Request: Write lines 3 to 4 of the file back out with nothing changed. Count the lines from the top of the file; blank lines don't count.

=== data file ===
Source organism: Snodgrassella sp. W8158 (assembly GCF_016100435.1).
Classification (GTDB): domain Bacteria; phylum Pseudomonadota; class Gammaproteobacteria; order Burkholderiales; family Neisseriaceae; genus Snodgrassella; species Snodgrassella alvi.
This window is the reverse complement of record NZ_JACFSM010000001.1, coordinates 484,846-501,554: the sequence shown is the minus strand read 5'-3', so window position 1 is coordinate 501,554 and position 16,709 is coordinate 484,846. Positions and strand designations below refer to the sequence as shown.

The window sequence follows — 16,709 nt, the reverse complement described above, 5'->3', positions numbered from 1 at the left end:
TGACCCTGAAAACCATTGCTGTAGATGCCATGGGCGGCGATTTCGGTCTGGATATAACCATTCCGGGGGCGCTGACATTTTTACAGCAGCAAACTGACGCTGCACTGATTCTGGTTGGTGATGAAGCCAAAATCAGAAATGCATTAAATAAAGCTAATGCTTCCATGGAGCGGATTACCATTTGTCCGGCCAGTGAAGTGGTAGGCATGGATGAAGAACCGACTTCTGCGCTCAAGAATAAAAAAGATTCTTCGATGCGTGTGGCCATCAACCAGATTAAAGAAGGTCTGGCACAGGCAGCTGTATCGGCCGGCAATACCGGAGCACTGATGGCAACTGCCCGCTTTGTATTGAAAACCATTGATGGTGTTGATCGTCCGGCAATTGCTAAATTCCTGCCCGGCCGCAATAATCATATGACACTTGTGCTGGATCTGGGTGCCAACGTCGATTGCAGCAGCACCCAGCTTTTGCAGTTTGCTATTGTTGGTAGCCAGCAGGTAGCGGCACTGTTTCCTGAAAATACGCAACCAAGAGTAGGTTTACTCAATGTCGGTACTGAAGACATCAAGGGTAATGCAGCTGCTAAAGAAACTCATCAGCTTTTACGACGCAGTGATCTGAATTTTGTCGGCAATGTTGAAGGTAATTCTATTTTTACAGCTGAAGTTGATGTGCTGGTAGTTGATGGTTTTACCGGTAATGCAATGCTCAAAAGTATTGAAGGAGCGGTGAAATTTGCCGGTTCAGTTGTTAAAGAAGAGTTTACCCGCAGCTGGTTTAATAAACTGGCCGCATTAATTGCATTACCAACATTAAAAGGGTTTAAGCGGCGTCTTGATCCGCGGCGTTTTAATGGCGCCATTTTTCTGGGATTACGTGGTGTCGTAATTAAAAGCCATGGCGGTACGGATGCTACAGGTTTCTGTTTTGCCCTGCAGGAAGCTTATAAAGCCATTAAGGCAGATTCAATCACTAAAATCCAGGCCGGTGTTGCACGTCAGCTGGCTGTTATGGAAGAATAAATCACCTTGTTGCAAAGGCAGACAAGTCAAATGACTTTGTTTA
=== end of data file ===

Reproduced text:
This window is the reverse complement of record NZ_JACFSM010000001.1, coordinates 484,846-501,554: the sequence shown is the minus strand read 5'-3', so window position 1 is coordinate 501,554 and position 16,709 is coordinate 484,846. Positions and strand designations below refer to the sequence as shown.

The window sequence follows — 16,709 nt, the reverse complement described above, 5'->3', positions numbered from 1 at the left end: